Reading @ The Poetry Project for The Allen Ginsberg Symposium - May 3

States of Play: Roleplay Reality @ FACT Liverpool

If you're in Liverpool, I'm in an exhibition @ FACT museum. 

Here's some info: 

This interactive exhibition considers how roleplay - found in many video games - can be used as tactic to reflect, contest and move beyond real-world power structures. No longer to be understood merely as a place of escape, the game realm and the ‘real world’ have collided. 

"States of Play: Roleplay Reality is, hands down, the most emotionally effecting exhibition I’ve seen. From start to finish it is immersive, uncomfortable, upsetting, relatable, relaxing and terrifying. It’s a brilliant exhibition" - Art in Liverpool

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Image credits: FACT, States of Play: Roleplay Reality, 2018. Photo by Jon Barraclough.

Segue - March 24

I'm reading with Darcie Wilder for Segue @ Zinc Bar on Saturday the 24th of March from 4:30pm - 6:30pm :) 

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82 WEST 3rd STREET, BETWEEN THOMPSON AND SULLIVAN STS. 
NEW YORK CITY

$5 admission goes to support the readers

Something's Come Between Us @ Songs for Presidents in Brooklyn

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Opening Saturday Oct 14th, 6pm - 9pm

October 14th - November 12th

“This quasi-object is not an object, but it is one nevertheless, since it is not a subject, since it is in the world; it is also a quasi-subject, since it marks or designates a subject who, without it, would not be a subject.” - Michel Serres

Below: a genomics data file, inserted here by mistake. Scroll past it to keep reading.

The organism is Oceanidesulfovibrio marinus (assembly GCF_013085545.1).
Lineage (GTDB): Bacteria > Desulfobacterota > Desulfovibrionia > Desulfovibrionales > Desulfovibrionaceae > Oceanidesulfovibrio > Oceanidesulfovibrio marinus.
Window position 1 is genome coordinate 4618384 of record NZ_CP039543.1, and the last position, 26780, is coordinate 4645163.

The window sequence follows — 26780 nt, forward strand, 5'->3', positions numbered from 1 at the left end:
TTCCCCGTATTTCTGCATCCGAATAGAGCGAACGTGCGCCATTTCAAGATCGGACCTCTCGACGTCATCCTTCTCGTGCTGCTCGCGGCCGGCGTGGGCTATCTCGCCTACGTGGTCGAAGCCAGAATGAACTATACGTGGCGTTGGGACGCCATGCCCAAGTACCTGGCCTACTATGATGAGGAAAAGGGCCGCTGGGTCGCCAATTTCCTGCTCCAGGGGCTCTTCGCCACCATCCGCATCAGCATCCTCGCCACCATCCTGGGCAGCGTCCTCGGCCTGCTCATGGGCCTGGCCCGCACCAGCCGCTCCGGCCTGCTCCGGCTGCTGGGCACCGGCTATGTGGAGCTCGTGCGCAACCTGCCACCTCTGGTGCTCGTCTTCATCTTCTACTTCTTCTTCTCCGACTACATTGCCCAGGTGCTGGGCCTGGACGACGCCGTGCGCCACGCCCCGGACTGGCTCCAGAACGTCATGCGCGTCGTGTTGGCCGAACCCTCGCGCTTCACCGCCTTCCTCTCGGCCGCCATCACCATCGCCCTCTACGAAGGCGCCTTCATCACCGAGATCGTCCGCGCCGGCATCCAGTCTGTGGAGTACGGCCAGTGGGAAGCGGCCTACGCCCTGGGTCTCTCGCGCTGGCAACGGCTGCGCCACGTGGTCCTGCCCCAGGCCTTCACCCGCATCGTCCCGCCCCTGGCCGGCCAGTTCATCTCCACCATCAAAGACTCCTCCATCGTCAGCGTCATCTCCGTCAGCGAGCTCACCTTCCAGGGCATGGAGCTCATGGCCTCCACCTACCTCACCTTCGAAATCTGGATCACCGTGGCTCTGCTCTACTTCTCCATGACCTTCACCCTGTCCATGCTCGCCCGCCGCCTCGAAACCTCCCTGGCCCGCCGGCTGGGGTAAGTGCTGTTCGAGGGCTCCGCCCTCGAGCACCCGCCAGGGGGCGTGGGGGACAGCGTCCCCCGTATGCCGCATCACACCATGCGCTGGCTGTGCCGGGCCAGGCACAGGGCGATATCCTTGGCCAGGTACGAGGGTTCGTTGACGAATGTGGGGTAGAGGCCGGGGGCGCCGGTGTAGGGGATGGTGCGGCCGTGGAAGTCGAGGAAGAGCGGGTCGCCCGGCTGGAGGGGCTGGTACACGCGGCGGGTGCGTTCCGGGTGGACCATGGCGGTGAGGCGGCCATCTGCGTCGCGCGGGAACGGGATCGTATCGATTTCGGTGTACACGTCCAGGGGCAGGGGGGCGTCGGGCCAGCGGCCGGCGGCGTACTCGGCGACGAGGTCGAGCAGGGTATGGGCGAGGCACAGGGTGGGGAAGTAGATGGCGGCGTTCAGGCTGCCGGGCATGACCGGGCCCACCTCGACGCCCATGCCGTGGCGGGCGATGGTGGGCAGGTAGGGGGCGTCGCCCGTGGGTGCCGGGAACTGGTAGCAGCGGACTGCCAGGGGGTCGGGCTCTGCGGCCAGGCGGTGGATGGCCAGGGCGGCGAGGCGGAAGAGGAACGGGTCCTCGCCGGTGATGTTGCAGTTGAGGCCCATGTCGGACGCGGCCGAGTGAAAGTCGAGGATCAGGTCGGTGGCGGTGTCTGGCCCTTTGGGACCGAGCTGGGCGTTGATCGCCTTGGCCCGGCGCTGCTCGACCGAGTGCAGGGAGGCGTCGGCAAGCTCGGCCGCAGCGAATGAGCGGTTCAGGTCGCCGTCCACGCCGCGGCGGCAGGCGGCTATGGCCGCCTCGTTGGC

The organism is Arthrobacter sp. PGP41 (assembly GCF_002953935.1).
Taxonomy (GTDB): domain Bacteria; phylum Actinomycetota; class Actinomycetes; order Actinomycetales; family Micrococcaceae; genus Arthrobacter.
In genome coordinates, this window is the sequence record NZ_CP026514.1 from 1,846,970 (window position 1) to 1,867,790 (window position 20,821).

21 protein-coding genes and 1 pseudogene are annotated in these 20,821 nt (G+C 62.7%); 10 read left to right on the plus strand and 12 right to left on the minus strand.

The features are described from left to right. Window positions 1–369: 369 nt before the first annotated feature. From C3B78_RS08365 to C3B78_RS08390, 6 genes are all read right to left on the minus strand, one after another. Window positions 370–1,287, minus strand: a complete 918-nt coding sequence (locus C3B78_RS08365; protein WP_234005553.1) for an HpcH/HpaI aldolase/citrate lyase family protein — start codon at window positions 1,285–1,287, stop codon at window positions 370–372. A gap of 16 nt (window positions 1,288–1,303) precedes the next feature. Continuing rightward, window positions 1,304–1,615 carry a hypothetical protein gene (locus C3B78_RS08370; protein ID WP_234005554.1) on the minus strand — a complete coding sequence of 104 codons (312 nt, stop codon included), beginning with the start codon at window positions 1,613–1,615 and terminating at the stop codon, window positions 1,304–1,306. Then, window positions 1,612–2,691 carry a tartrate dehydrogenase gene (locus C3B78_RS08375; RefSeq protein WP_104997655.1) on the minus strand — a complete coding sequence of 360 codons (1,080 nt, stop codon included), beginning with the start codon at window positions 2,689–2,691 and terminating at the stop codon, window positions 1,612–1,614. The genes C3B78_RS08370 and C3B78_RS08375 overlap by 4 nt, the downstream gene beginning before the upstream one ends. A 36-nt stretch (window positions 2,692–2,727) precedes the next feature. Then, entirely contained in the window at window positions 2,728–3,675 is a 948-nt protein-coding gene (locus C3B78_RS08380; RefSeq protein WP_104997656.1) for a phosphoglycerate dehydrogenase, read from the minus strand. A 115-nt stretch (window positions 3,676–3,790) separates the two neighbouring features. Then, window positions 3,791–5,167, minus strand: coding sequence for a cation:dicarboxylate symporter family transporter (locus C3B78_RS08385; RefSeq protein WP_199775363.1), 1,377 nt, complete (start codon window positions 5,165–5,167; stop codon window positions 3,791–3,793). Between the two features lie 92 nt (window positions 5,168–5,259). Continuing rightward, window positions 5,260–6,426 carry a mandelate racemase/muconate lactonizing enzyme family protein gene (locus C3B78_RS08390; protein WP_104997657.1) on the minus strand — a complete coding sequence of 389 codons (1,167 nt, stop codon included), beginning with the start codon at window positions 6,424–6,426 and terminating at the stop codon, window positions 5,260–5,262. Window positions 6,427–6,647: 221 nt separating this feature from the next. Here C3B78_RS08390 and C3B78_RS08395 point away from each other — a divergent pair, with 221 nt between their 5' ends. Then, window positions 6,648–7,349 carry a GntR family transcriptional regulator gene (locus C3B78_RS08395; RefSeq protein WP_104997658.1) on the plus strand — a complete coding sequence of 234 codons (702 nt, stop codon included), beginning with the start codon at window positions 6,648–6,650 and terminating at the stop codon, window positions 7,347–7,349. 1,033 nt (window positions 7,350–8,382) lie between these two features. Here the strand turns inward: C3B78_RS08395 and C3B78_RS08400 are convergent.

Songs for Presidents is pleased to present Something’s Come Between Us, curated by Sessa Englund, opening the fourth season in our space at 1673 Gates. Something’s Come Between Us explores the theory of the quasi-object as put forward by Michel Serres as it relates to passive objects, vulnerability and aggression, through the works of Rindon Johnson, Jes Fan, Victoria Haynes, Hanna Umin and Sessa Englund. Vulnerability is something that not everyone is afforded. It’s something to be measured, protected, and deployed; it is something that can be superimposed, consented to, and also used as a defense. The objects we create and employ to lengthen the distance between our bodies and our vulnerability allows for more breathing room; they allow us to control this distance, to deflect it, reposition it or beckon it closer. The object as a revealing trait of its sculptor, as an indicator of the identity of the artist, or as evidence of lived experiences or of hidden depths, resonates with Serres’ proposal.